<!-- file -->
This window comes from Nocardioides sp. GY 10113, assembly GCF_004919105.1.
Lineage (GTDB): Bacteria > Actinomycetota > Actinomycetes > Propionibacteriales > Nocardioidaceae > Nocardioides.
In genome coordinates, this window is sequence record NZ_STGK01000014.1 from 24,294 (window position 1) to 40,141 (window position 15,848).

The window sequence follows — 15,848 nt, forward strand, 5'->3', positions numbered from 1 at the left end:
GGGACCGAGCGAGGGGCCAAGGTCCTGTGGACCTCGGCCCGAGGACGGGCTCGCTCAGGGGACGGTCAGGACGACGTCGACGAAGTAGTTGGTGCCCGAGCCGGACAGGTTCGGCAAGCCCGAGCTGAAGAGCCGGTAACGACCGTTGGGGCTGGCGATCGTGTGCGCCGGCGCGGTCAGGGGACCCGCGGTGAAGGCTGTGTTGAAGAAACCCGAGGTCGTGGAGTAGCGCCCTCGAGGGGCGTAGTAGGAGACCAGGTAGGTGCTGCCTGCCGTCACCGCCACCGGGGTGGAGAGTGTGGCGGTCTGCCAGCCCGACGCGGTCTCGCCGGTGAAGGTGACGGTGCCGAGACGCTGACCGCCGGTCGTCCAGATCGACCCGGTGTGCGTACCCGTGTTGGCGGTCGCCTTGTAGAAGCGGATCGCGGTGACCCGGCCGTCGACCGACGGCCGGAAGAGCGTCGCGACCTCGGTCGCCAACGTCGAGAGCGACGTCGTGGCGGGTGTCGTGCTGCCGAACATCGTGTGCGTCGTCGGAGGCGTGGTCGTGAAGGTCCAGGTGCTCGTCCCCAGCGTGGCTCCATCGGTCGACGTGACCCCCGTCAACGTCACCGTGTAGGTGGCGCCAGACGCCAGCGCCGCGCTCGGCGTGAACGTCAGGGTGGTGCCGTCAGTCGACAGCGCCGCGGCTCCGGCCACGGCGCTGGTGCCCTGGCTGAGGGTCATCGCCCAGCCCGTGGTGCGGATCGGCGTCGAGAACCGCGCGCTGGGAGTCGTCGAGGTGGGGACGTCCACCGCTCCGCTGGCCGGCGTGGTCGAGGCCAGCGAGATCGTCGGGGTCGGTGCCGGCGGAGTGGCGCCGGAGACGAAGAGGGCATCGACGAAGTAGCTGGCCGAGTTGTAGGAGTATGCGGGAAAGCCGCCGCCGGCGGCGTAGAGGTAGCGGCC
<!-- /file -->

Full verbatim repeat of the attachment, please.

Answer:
This window comes from Nocardioides sp. GY 10113, assembly GCF_004919105.1.
Lineage (GTDB): Bacteria > Actinomycetota > Actinomycetes > Propionibacteriales > Nocardioidaceae > Nocardioides.
In genome coordinates, this window is sequence record NZ_STGK01000014.1 from 24,294 (window position 1) to 40,141 (window position 15,848).

The window sequence follows — 15,848 nt, forward strand, 5'->3', positions numbered from 1 at the left end:
GGGACCGAGCGAGGGGCCAAGGTCCTGTGGACCTCGGCCCGAGGACGGGCTCGCTCAGGGGACGGTCAGGACGACGTCGACGAAGTAGTTGGTGCCCGAGCCGGACAGGTTCGGCAAGCCCGAGCTGAAGAGCCGGTAACGACCGTTGGGGCTGGCGATCGTGTGCGCCGGCGCGGTCAGGGGACCCGCGGTGAAGGCTGTGTTGAAGAAACCCGAGGTCGTGGAGTAGCGCCCTCGAGGGGCGTAGTAGGAGACCAGGTAGGTGCTGCCTGCCGTCACCGCCACCGGGGTGGAGAGTGTGGCGGTCTGCCAGCCCGACGCGGTCTCGCCGGTGAAGGTGACGGTGCCGAGACGCTGACCGCCGGTCGTCCAGATCGACCCGGTGTGCGTACCCGTGTTGGCGGTCGCCTTGTAGAAGCGGATCGCGGTGACCCGGCCGTCGACCGACGGCCGGAAGAGCGTCGCGACCTCGGTCGCCAACGTCGAGAGCGACGTCGTGGCGGGTGTCGTGCTGCCGAACATCGTGTGCGTCGTCGGAGGCGTGGTCGTGAAGGTCCAGGTGCTCGTCCCCAGCGTGGCTCCATCGGTCGACGTGACCCCCGTCAACGTCACCGTGTAGGTGGCGCCAGACGCCAGCGCCGCGCTCGGCGTGAACGTCAGGGTGGTGCCGTCAGTCGACAGCGCCGCGGCTCCGGCCACGGCGCTGGTGCCCTGGCTGAGGGTCATCGCCCAGCCCGTGGTGCGGATCGGCGTCGAGAACCGCGCGCTGGGAGTCGTCGAGGTGGGGACGTCCACCGCTCCGCTGGCCGGCGTGGTCGAGGCCAGCGAGATCGTCGGGGTCGGTGCCGGCGGAGTGGCGCCGGAGACGAAGAGGGCATCGACGAAGTAGCTGGCCGAGTTGTAGGAGTATGCGGGAAAGCCGCCGCCGGCGGCGTAGAGGTAGCGGCC